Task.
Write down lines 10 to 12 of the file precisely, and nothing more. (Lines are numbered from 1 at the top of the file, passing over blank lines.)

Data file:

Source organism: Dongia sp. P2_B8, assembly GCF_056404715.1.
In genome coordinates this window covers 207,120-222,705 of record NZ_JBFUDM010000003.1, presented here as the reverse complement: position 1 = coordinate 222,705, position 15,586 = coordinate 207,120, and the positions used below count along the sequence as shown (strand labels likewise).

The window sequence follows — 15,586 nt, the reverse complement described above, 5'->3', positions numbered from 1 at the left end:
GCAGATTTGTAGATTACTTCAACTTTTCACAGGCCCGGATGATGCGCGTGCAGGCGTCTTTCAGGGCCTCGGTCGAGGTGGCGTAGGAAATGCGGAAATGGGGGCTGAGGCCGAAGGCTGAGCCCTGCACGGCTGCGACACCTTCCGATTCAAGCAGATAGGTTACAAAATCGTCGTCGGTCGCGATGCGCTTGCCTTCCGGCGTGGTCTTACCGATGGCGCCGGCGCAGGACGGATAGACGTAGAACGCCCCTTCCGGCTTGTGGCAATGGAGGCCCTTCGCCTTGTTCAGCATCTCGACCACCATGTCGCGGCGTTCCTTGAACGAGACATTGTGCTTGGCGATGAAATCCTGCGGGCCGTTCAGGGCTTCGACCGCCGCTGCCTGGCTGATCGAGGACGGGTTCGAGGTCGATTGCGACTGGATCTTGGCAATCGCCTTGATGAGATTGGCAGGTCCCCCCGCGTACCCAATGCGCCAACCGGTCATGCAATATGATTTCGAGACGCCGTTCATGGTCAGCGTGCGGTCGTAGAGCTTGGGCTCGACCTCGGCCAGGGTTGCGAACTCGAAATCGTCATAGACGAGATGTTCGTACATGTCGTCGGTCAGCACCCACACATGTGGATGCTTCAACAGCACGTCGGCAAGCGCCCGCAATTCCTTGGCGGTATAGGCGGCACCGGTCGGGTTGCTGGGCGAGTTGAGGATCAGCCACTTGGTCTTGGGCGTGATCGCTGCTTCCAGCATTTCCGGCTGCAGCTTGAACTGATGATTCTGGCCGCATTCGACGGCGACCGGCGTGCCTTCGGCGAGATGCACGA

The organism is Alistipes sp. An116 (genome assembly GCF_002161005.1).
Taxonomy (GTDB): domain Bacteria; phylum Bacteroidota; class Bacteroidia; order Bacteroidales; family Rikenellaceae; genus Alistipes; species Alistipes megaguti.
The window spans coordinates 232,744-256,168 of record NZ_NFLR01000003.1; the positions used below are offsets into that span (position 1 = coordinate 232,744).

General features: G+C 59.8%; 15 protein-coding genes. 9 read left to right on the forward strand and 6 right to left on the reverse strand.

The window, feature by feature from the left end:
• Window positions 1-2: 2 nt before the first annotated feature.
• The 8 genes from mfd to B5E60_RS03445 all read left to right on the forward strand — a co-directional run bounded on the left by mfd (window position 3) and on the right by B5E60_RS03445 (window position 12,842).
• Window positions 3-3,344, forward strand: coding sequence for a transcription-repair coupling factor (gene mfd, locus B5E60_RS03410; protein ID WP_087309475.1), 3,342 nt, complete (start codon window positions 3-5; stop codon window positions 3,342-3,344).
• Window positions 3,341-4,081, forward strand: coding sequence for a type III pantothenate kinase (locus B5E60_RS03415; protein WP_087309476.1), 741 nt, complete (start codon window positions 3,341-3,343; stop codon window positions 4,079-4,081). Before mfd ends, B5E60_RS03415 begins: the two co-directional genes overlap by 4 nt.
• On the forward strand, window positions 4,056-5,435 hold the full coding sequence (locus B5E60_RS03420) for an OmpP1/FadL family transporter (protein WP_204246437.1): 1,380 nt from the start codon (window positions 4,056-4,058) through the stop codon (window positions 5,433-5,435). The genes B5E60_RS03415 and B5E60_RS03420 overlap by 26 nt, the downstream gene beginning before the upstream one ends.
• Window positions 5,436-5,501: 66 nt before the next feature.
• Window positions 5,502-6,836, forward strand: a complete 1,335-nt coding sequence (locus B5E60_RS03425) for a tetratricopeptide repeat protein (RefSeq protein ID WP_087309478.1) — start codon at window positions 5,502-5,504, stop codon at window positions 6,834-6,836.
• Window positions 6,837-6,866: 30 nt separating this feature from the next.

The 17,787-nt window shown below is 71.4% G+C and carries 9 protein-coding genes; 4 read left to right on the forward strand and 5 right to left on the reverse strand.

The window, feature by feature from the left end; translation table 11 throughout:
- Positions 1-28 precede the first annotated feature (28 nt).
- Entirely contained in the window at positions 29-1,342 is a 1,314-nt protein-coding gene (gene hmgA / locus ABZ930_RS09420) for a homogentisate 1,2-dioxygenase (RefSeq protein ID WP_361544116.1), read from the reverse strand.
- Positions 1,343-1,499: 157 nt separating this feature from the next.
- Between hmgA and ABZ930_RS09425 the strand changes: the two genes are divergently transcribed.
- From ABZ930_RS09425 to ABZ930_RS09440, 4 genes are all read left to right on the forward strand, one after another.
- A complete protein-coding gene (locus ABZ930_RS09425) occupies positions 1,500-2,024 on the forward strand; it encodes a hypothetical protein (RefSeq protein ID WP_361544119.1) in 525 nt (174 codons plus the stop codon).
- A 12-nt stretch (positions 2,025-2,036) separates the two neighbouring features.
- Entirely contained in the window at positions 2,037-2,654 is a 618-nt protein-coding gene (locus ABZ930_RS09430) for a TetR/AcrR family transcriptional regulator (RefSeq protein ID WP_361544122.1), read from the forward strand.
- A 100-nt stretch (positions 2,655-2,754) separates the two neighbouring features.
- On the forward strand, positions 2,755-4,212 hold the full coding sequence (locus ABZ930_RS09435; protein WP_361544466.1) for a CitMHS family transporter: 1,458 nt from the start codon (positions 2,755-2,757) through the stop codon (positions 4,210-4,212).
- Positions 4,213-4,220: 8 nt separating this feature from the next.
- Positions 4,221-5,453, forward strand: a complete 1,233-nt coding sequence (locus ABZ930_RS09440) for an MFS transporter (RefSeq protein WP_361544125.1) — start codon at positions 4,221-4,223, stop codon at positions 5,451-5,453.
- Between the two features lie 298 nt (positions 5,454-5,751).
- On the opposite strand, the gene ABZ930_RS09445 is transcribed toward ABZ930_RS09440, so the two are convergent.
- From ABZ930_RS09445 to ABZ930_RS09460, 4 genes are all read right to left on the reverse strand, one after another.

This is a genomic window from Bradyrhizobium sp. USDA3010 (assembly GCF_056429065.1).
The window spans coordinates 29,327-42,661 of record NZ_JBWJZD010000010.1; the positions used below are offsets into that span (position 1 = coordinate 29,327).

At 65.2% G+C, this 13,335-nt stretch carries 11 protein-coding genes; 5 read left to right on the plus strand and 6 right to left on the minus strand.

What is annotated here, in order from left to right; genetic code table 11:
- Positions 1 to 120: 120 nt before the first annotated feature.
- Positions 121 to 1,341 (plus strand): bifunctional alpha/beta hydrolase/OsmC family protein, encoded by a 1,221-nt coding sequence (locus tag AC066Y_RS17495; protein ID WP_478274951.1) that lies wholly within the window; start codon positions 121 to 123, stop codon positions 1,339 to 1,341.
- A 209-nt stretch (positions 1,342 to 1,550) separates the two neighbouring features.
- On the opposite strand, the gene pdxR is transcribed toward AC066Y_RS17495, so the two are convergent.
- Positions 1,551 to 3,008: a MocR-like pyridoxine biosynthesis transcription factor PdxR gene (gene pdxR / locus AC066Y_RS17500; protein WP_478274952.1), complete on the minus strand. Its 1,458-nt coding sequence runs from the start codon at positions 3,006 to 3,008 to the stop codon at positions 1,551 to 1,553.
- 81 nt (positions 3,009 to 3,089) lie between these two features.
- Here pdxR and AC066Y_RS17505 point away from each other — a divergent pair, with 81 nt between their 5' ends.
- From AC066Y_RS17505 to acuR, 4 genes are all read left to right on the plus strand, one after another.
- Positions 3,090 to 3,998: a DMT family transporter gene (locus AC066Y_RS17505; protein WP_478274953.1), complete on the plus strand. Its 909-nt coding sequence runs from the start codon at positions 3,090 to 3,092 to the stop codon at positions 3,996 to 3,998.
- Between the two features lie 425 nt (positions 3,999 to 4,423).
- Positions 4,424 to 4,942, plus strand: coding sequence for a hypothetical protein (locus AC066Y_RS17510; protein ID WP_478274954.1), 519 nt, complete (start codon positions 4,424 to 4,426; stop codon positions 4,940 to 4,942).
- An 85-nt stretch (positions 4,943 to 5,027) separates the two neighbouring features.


• Window positions 1-2: 2 nt before the first annotated feature.
• The 8 genes from mfd to B5E60_RS03445 all read left to right on the forward strand — a co-directional run bounded on the left by mfd (window position 3) and on the right by B5E60_RS03445 (window position 12,842).
• Window positions 3-3,344, forward strand: coding sequence for a transcription-repair coupling factor (gene mfd, locus B5E60_RS03410; protein ID WP_087309475.1), 3,342 nt, complete (start codon window positions 3-5; stop codon window positions 3,342-3,344).